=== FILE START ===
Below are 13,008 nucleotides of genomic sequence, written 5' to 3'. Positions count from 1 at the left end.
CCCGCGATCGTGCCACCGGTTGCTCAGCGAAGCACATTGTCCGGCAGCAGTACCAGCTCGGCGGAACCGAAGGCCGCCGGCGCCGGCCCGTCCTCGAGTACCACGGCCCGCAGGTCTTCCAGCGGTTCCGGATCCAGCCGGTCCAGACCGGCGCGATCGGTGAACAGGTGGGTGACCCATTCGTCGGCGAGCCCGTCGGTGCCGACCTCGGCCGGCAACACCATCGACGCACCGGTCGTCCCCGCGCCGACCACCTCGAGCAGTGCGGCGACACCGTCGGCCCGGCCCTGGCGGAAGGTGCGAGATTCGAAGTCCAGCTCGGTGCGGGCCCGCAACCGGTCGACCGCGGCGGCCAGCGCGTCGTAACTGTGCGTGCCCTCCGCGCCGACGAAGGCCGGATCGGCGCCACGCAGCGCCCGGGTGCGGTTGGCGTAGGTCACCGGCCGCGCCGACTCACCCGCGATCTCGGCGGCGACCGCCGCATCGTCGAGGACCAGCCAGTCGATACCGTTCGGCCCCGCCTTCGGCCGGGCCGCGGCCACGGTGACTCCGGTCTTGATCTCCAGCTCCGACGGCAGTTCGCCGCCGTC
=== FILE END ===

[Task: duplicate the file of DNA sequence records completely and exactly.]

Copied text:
Below are 13,008 nucleotides of genomic sequence, written 5' to 3'. Positions count from 1 at the left end.
CCCGCGATCGTGCCACCGGTTGCTCAGCGAAGCACATTGTCCGGCAGCAGTACCAGCTCGGCGGAACCGAAGGCCGCCGGCGCCGGCCCGTCCTCGAGTACCACGGCCCGCAGGTCTTCCAGCGGTTCCGGATCCAGCCGGTCCAGACCGGCGCGATCGGTGAACAGGTGGGTGACCCATTCGTCGGCGAGCCCGTCGGTGCCGACCTCGGCCGGCAACACCATCGACGCACCGGTCGTCCCCGCGCCGACCACCTCGAGCAGTGCGGCGACACCGTCGGCCCGGCCCTGGCGGAAGGTGCGAGATTCGAAGTCCAGCTCGGTGCGGGCCCGCAACCGGTCGACCGCGGCGGCCAGCGCGTCGTAACTGTGCGTGCCCTCCGCGCCGACGAAGGCCGGATCGGCGCCACGCAGCGCCCGGGTGCGGTTGGCGTAGGTCACCGGCCGCGCCGACTCACCCGCGATCTCGGCGGCGACCGCCGCATCGTCGAGGACCAGCCAGTCGATACCGTTCGGCCCCGCCTTCGGCCGGGCCGCGGCCACGGTGACTCCGGTCTTGATCTCCAGCTCCGACGGCAGTTCGCCGCCGTC